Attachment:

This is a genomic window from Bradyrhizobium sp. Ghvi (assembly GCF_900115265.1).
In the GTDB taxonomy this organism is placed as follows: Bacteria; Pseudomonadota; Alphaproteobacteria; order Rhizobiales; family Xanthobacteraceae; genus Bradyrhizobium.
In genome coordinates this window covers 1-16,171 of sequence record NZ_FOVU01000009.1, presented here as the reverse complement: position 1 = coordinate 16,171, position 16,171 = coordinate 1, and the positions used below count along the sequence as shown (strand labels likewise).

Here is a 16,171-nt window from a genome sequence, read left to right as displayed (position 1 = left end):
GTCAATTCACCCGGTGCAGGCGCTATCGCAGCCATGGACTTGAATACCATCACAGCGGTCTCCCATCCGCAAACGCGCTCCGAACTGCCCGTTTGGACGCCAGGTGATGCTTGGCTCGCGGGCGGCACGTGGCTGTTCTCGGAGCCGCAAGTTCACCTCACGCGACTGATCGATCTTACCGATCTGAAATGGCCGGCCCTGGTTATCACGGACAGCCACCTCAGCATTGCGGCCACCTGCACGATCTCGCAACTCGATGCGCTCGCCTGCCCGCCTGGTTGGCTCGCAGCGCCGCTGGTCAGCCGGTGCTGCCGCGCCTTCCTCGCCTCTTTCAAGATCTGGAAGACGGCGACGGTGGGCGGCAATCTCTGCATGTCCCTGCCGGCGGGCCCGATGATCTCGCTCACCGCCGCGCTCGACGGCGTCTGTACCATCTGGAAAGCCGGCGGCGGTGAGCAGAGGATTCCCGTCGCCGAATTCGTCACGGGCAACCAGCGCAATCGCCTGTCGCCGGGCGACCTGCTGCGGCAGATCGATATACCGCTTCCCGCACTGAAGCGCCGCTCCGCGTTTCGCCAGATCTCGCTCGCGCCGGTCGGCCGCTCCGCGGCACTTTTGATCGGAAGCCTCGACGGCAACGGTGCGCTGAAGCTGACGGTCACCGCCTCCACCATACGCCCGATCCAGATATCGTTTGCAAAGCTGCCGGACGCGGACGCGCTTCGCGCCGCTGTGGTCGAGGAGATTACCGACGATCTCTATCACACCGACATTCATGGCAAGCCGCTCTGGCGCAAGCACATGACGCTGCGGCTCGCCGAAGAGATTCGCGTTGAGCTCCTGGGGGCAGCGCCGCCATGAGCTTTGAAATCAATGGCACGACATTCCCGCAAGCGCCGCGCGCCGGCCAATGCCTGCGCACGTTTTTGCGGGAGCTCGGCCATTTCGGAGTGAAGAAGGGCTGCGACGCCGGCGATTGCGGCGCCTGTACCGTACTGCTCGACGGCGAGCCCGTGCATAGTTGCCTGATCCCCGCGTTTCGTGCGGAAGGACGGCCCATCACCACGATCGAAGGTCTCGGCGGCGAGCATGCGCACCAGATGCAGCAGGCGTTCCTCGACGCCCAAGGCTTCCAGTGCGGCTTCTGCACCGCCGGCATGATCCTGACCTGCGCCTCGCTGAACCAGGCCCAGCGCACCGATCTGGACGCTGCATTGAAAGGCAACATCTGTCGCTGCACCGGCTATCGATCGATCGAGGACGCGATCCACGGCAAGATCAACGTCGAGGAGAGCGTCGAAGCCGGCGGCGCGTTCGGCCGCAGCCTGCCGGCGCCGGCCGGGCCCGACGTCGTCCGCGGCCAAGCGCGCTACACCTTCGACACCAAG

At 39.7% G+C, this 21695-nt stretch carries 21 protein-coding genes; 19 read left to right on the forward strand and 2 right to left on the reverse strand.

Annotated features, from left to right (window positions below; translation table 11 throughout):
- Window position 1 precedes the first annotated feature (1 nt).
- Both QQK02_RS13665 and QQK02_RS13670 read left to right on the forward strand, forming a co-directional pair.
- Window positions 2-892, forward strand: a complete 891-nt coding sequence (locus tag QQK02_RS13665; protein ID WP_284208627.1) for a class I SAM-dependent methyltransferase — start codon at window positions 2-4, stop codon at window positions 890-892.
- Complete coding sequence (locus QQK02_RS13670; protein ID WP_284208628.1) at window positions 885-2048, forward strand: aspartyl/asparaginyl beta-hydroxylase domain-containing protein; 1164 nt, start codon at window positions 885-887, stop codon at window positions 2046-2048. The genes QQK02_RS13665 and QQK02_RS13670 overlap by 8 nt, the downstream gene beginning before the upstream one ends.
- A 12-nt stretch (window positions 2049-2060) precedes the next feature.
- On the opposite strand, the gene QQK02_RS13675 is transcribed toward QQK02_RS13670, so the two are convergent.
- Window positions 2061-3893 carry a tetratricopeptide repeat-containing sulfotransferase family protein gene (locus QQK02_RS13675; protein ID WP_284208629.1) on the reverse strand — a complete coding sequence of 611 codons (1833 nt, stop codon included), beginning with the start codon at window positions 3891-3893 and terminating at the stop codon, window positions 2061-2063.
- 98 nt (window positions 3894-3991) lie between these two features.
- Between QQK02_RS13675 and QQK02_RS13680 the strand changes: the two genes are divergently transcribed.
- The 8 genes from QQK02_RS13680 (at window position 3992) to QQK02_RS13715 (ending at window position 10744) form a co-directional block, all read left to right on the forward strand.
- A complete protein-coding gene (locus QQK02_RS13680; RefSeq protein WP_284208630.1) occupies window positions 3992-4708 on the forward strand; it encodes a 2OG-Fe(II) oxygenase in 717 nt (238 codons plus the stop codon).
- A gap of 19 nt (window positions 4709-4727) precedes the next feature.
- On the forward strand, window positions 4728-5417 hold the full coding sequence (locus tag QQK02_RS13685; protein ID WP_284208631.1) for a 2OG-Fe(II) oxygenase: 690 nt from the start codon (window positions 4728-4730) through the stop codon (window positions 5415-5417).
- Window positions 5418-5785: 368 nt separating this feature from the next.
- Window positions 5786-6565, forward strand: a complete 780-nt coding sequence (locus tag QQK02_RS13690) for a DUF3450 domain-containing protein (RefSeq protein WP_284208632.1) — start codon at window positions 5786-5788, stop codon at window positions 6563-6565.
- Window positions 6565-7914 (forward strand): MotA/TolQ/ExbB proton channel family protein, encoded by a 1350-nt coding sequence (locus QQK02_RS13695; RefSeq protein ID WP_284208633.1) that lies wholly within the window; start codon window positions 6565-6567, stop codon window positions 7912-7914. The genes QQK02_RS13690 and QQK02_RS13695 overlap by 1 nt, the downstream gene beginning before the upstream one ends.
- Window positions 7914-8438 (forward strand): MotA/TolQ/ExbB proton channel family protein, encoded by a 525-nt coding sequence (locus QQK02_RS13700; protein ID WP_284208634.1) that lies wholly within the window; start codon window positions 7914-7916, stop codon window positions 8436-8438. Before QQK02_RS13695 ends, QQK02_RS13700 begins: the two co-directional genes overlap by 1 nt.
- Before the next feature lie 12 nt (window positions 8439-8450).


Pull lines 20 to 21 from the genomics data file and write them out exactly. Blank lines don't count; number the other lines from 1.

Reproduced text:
- On the forward strand, window positions 4728-5417 hold the full coding sequence (locus tag QQK02_RS13685; protein ID WP_284208631.1) for a 2OG-Fe(II) oxygenase: 690 nt from the start codon (window positions 4728-4730) through the stop codon (window positions 5415-5417).
- Window positions 5418-5785: 368 nt separating this feature from the next.